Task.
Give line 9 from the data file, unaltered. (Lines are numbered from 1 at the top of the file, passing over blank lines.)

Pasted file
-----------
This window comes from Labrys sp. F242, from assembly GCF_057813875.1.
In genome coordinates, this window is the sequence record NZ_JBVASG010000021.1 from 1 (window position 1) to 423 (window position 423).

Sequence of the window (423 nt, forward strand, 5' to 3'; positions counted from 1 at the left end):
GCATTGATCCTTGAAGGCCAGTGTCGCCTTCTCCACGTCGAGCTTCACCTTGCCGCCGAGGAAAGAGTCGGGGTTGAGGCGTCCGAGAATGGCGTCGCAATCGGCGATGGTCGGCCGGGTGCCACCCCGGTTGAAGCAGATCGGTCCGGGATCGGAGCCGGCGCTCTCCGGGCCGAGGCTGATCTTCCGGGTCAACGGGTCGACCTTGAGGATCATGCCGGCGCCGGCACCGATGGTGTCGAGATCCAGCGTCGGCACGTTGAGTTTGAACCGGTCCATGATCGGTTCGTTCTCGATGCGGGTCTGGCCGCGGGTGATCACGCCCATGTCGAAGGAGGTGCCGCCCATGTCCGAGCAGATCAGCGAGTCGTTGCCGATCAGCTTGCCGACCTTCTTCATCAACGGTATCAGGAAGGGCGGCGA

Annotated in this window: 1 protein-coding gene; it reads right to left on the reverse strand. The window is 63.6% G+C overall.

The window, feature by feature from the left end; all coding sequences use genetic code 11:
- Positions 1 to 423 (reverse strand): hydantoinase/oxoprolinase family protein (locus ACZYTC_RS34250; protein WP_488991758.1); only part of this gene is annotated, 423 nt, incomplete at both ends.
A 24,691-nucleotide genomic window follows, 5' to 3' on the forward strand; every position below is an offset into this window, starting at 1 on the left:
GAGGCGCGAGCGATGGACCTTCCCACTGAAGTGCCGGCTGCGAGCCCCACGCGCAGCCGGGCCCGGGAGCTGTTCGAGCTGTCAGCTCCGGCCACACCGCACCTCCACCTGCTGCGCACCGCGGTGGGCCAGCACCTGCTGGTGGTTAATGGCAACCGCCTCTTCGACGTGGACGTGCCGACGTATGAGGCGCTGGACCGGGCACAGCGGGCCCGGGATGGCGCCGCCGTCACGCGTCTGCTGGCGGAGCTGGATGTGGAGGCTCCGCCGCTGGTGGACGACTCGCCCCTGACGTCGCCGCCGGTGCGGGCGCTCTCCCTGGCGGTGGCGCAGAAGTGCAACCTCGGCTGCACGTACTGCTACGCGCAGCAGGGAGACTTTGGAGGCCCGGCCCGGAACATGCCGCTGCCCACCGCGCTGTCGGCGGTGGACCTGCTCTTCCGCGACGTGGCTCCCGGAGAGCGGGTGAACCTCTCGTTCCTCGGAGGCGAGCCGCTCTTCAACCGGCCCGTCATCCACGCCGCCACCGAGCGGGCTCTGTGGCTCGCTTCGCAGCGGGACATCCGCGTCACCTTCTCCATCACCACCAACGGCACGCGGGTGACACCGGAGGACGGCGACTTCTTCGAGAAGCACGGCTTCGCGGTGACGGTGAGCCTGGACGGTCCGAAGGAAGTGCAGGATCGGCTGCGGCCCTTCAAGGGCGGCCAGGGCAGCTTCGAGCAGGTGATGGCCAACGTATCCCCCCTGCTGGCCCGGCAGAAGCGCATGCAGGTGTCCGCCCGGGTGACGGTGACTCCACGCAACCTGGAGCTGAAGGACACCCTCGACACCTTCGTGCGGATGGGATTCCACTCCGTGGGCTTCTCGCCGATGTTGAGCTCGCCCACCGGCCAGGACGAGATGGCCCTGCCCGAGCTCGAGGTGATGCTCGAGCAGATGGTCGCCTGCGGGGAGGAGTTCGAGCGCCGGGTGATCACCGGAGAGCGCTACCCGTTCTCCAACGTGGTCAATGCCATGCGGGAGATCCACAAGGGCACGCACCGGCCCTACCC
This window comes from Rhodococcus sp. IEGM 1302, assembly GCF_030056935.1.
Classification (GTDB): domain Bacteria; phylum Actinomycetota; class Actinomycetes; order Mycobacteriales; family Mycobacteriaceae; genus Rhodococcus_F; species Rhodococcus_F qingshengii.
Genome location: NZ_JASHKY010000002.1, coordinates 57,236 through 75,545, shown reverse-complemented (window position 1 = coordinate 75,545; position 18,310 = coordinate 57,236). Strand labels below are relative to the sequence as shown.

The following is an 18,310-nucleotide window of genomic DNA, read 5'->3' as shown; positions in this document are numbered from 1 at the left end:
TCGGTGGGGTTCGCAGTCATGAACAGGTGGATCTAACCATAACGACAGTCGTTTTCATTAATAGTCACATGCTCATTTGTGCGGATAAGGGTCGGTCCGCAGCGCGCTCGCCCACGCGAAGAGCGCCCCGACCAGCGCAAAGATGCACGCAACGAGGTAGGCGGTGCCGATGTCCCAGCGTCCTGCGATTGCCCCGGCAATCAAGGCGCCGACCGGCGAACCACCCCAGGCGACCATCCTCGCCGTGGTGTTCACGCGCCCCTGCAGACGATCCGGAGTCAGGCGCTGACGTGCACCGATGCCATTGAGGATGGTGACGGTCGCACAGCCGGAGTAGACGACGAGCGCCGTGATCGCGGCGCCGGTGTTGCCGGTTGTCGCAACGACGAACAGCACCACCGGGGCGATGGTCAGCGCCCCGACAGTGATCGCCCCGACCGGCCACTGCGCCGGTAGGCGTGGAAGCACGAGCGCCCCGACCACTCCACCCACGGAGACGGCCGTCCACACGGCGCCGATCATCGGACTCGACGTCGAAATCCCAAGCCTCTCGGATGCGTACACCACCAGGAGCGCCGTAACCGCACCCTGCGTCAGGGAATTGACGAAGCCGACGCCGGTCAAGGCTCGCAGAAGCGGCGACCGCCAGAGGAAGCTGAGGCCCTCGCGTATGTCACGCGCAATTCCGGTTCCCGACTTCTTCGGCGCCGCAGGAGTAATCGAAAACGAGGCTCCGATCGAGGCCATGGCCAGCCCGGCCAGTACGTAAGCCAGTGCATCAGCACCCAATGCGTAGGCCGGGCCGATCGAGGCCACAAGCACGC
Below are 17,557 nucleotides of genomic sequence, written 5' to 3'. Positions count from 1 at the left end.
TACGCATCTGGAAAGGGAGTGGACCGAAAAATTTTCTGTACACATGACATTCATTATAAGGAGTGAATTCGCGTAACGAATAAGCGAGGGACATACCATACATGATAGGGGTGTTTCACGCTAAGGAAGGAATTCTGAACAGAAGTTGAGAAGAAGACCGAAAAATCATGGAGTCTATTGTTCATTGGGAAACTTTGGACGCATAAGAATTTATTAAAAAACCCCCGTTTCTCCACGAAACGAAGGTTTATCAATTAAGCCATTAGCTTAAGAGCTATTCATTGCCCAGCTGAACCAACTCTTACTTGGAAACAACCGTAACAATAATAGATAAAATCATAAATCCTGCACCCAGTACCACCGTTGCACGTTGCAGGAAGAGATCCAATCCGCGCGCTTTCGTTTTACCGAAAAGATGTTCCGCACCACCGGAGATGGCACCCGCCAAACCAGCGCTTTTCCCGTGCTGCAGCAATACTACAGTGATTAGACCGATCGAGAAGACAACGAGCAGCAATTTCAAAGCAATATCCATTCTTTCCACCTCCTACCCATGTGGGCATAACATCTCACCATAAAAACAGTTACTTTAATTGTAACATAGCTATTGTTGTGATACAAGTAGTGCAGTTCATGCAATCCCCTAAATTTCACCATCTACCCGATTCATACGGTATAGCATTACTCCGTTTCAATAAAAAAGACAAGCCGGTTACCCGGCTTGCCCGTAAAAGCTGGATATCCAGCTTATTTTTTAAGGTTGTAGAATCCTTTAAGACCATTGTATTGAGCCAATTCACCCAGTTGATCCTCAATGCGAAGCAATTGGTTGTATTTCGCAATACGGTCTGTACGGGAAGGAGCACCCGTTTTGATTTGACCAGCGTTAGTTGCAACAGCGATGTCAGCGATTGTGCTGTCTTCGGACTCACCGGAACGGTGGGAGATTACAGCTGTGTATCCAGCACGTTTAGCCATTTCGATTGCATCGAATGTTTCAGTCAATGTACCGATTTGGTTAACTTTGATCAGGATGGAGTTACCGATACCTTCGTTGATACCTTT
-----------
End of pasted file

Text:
GAGGCGCGAGCGATGGACCTTCCCACTGAAGTGCCGGCTGCGAGCCCCACGCGCAGCCGGGCCCGGGAGCTGTTCGAGCTGTCAGCTCCGGCCACACCGCACCTCCACCTGCTGCGCACCGCGGTGGGCCAGCACCTGCTGGTGGTTAATGGCAACCGCCTCTTCGACGTGGACGTGCCGACGTATGAGGCGCTGGACCGGGCACAGCGGGCCCGGGATGGCGCCGCCGTCACGCGTCTGCTGGCGGAGCTGGATGTGGAGGCTCCGCCGCTGGTGGACGACTCGCCCCTGACGTCGCCGCCGGTGCGGGCGCTCTCCCTGGCGGTGGCGCAGAAGTGCAACCTCGGCTGCACGTACTGCTACGCGCAGCAGGGAGACTTTGGAGGCCCGGCCCGGAACATGCCGCTGCCCACCGCGCTGTCGGCGGTGGACCTGCTCTTCCGCGACGTGGCTCCCGGAGAGCGGGTGAACCTCTCGTTCCTCGGAGGCGAGCCGCTCTTCAACCGGCCCGTCATCCACGCCGCCACCGAGCGGGCTCTGTGGCTCGCTTCGCAGCGGGACATCCGCGTCACCTTCTCCATCACCACCAACGGCACGCGGGTGACACCGGAGGACGGCGACTTCTTCGAGAAGCACGGCTTCGCGGTGACGGTGAGCCTGGACGGTCCGAAGGAAGTGCAGGATCGGCTGCGGCCCTTCAAGGGCGGCCAGGGCAGCTTCGAGCAGGTGATGGCCAACGTATCCCCCCTGCTGGCCCGGCAGAAGCGCATGCAGGTGTCCGCCCGGGTGACGGTGACTCCACGCAACCTGGAGCTGAAGGACACCCTCGACACCTTCGTGCGGATGGGATTCCACTCCGTGGGCTTCTCGCCGATGTTGAGCTCGCCCACCGGCCAGGACGAGATGGCCCTGCCCGAGCTCGAGGTGATGCTCGAGCAGATGGTCGCCTGCGGGGAGGAGTTCGAGCGCCGGGTGATCACCGGAGAGCGCTACCCGTTCTCCAACGTGGTCAATGCCATGCGGGAGATCCACAAGGGCACGCACCGGCCCTACCC